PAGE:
LinkedIn – Have you been SWAM’d?

What is SWAM?

SWAM is the acronym for Site Wide Auto Moderation, this is a policy that was introduced by LinkedIn last year without little announcement. The aim of the policy is control spammers posting in groups.

The policy gives moderators the power to block, delete or moderate posts of certain members of their group. You would think this would only apply to said person’s ability to post in that particular group? Wrong! That person’s ability to post in other groups is automatically affected, sometimes the moderators of your other groups are not even aware that some posts are going to their groups moderation queue.

My Situation

I have been a user of LinkedIn since 2009 and have not ever had a problem until a week ago when I discovered I had been SWAM’d! I didn’t know what this was  until I did a bit of investigating with the aid of Google.

I hadn’t been blocked or deleted from a specific group as I was still able to see all of them. I contacted LinkedIn support who were of little help, they were not able to tell me which group had flagged my posts and advised I contact the moderators of all the groups I was a member of to ask them to take me off their moderation list. I did this with no reply from any of them, I was assuming that these moderators actually read their emails and ‘moderated’ their groups. I sent a follow up, more detailed email to a few of the moderators explaining the situation I was in with no response.

All this time I am still getting emails from LinkedIn to trial their paid membership free for a month. I was not interested in taking LinkedIn up on their offer then and am most definitely not interested now.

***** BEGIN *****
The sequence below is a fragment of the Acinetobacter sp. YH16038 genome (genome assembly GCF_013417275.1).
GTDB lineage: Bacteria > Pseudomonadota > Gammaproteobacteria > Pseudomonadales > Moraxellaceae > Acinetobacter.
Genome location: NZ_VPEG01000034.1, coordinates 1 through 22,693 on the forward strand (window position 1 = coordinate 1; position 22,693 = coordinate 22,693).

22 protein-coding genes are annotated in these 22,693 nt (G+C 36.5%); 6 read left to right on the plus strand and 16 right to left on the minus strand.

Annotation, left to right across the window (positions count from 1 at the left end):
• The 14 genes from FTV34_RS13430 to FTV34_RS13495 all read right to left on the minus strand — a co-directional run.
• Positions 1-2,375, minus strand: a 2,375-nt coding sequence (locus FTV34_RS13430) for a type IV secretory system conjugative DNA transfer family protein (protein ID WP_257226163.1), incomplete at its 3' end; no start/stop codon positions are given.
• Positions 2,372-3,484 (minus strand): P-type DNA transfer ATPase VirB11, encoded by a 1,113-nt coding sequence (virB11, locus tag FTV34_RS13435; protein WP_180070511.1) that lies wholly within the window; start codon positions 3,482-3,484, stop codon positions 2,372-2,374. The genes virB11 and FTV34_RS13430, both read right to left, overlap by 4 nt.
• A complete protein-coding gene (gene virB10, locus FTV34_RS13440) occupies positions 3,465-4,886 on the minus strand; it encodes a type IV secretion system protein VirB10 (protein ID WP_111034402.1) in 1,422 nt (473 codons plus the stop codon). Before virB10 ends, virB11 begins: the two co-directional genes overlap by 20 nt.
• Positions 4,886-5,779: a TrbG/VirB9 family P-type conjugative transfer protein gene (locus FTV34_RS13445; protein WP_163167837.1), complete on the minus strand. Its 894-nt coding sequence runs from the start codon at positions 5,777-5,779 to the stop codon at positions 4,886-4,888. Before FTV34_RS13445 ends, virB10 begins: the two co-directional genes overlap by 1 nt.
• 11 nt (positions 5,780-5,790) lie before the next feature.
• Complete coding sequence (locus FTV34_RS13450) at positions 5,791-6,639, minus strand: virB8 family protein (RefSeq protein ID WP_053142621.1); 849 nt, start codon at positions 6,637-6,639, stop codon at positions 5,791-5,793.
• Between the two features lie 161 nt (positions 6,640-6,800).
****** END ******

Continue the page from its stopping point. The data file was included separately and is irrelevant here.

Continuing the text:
LinkedIn SWAM Group

In order to gain further knowledge regarding this policy I joined the LinkedIn group SWAM (Site Wide Auto Moderation) Support – A SPAM Free Group. There I found others who are going through the same scenario.

From the group I found out that it doesn’t necessarily have to be the moderator who can flog your posts up, it can be anybody in that group! I also discovered this policy was being unfairly used by other LinkedIn members to get back at members of a group for minor reasons such as not agreeing with their opinions.

LinkedIn has given power to almost anyone to flag a post whether it is considered spam or not affecting that person’s permission level in every group they are a member of, it is done anonymously so it is only through contacting group members, moderators and playing Sherlock Holmes yourself you may or may not discover who flagged your posts or which group you have been blocked and deleted from to begin with.

Even if the initial group does reinstated your access it does not cross over to all the groups. Each group moderator has to physically take you of their moderation list. This is a lot of headache for all those concerned. This was when you were able to contact the moderators. In order to ‘persuade’ LinkedIn members to upgrade their membership unless the moderator is a 1st contact you are no longer able to message them.

I understand the reason for the policy what I do have issue with is the fact that been flagged in one group affects your permission status to post in other groups. It is anonymous so you initially you had no idea you had been SWAM’d. Before a person’s posting permissions for a group are altered that groups moderator should contact said person to inform them that their post that is breaching the rules before sending all their posts to moderation. The other concern is that not all moderators as active within their groups so your post ends up in limbo, running the risk of possibly not even being posted.

Updates

LinkedIn now place a blue box in the group that initially flagged your posts to begin with to let you know which group start the SWAM process.

The latest update regarding SWAM from LinkedIn is that those who have been SWAM’d will be in the moderation stage temporarily, in the majority of cases moderation will be resolved within a few weeks. This doesn’t help many of us who feel they may have been unfairly targeted but it is a step in the right direction. It is a sign that LinkedIn are taking notice of their members.

LinkedIn have already reported financial losses, I doubt the drama surrounding SWAM is going to help their future profits.

PS

I checked this morning and it would appear can post to my groups again. Though it does mean I will be revising my groups.

Through being SWAM’d I have decided to revise the groups I am a part of. It is the not knowing why my posts and who flagged my posts up when I had not done anything different.

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